Viadrinic - A Language with a Grammar of its Own?
Dagna Zinkhahn Rhobodes started learning German as a foreign language from year six and wanted to study abroad after completing her school-leaving certificate. She chose the European University Viadrina in Frankfurt an der Oder, which is situated directly on the German-Polish border. Most students here come from Germany, but there are also a considerable number of Polish students. Zinkhahn Rhobodes decided to take the Cultural Studies programme, and in the course of her studies, her interest in linguistic questions grew.
Liminality, permeabili … – what?
Outside the purely academic discussions, Zinkhahn Rhobodes noticed during the first semesters of her course that the Polish students in her student hall of residence and on campus were using a strange mixture of German and Polish, which they call “Viadrinisch” or “Poltsch”. It adapts the German words so they sound Polish to the speaker. Zinkhahn Rhobodes observed that in the course of their studies, students become increasingly immersed in this language use, developing new forms which they then passed on to other students. She was fascinated by this creative use of language, wanted to know more about it and decided to take a closer look at this mixture of German and Polish in her doctoral thesis.
From Code-switching to Code-mixing to Fusionlect. The Permeability and Liminality of Linguistic Frontiers with Reference to the Example of Viadrinish was the full title of her project. “In so-called border studies, the permeability and crossing of borders is called permeability. I understand the language mixtures as resulting from processes where the borders of one language are opened, cut through and crossed,” explains Zinkhahn Rhobodes. Research assumes that the border is not a line, but that there are so-called liminal intermediate or transitional spaces with a high potential for innovation. Through her research, Zinkhahn Rhobodes aims to show that a multilingual space is forming at the German-Polish university where new linguistic hybrids are created through contact between the languages. She is particularly interested in the different stages of these language-mixing processes.
The first stage is code-switching, where one speaker speaks only in German, for example, and the other speaker replies in Polish. In other examples, speakers switch languages between two statements. The next stage is code-mixing, where the language is changed within a statement. Zinkhahn Rhobodes cites the example of a student who is going “na Sprechstunde do Rosenberg-a a później do Studienberater-a”, i.e. “to see Rosenberg in his office hours and then to the studies counsellor”. Finally, distinct hybrid language varieties may form, with their own grammatical and lexical standards, referred to by scholars as “fusionlects”. Zinkhahn Rhobodes is still at the early stages of her study. She is planning to collect and analyse more examples of the different stages of code-mixing over the next two years and hopes to discover regular patterns in the forms it takes.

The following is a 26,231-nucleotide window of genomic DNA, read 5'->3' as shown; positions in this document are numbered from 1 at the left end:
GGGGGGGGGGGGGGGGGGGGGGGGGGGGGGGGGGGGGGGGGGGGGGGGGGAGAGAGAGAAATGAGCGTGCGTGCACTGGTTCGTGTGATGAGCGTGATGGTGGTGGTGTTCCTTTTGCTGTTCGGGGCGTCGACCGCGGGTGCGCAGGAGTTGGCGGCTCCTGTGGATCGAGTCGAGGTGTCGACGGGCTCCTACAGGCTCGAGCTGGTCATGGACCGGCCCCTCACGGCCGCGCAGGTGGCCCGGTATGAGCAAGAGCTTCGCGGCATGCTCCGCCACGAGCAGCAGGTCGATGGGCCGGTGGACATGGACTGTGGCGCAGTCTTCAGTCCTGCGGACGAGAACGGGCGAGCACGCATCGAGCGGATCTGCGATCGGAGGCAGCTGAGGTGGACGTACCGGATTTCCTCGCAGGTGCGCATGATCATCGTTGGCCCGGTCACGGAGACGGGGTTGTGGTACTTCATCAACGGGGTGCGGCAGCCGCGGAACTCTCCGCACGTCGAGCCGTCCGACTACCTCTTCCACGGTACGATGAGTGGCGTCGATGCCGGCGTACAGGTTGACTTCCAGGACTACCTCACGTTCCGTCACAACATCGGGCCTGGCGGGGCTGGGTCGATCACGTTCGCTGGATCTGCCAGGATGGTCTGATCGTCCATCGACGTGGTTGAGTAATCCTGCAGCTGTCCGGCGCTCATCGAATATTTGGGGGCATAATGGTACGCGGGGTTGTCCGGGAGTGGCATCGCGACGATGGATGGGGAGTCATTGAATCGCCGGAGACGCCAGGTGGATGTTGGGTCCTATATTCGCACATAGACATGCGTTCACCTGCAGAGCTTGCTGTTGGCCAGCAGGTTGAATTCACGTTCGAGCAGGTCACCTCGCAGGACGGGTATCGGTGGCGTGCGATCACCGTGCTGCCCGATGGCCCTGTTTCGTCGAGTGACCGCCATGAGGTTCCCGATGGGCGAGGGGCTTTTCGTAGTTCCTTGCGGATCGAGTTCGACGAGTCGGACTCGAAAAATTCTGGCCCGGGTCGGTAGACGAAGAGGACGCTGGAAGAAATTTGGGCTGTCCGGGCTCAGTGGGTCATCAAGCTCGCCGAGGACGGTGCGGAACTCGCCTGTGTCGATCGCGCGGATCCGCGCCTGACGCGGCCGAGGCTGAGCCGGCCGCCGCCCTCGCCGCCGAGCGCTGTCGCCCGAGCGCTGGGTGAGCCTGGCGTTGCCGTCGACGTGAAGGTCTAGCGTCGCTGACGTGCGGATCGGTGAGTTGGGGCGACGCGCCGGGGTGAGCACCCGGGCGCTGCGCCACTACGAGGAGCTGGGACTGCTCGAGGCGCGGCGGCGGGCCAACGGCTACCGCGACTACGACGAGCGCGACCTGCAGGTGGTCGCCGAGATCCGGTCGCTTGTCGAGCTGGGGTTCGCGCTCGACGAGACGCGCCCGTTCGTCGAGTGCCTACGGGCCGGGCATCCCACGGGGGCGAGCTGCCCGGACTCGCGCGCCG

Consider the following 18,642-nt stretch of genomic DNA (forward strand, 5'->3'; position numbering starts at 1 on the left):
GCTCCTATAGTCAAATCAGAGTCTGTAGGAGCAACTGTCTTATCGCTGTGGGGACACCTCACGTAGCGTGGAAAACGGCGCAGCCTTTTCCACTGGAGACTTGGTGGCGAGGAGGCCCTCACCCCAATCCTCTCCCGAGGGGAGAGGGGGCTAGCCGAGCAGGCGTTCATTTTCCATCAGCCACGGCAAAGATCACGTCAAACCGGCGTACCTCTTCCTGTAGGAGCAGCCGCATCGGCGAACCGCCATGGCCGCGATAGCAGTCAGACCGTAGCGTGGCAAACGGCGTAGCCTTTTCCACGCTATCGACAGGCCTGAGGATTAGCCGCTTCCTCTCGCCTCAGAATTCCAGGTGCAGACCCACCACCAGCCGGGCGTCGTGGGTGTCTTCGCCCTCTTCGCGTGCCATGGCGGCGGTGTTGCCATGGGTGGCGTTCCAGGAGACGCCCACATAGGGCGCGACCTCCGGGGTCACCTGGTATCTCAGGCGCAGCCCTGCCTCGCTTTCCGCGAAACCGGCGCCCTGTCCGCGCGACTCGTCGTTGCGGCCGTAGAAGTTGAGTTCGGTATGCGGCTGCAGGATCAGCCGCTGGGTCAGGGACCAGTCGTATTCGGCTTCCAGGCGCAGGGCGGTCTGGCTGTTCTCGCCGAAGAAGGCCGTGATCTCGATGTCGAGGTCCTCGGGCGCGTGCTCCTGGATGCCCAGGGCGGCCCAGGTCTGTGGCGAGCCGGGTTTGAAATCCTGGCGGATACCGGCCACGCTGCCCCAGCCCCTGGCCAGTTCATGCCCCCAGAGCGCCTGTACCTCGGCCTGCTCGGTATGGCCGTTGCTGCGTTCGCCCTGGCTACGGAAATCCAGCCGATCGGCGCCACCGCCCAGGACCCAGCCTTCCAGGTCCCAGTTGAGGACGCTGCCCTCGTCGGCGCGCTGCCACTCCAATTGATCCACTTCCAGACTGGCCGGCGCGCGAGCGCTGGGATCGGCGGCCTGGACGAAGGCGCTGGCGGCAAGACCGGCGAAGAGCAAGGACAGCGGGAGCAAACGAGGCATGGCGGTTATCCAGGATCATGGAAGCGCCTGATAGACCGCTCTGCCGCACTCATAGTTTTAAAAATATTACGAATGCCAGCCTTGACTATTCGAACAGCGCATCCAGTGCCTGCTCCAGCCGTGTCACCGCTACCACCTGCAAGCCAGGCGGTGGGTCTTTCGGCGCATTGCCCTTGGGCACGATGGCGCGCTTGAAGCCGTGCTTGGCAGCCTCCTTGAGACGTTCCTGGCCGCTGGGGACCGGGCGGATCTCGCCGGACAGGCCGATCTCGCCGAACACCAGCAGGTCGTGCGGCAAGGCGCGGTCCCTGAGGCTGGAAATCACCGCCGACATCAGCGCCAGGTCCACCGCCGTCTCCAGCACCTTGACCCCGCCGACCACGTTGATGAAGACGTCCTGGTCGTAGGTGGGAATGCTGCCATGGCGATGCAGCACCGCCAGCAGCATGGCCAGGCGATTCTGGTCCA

Incorrect or creative language use?
One approach she uses is to record conversations between students. Another is to interview students about their course and their leisure time, but also quite specifically about the code-mixing phenomena. She is not only interested in the forms themselves, but in whether German students also use this linguistic mixture. She would also like to know whether, and if so why, different students are in favour of or opposed to this linguistic practice. “My own parents, for example, see code mixing as a sign of me not speaking Polish correctly. For them it is very important for me to cultivate my language,” says Zinkhahn Rhobodes. She can well imagine that some students, too, avoid code mixing for similar reasons. Zinkhahn Rhobodes takes a different attitude: “I think that the code-mixing corresponds to our reality and is part of everyday life in the border region. It is a playful way of using the language that is a lot of fun and may also strengthen the students shared identity.”
works as a freelance journalist in Cologne.
Translation: Eileen Flügel
Copyright: Goethe-Institut e. V., Internet-Redaktion
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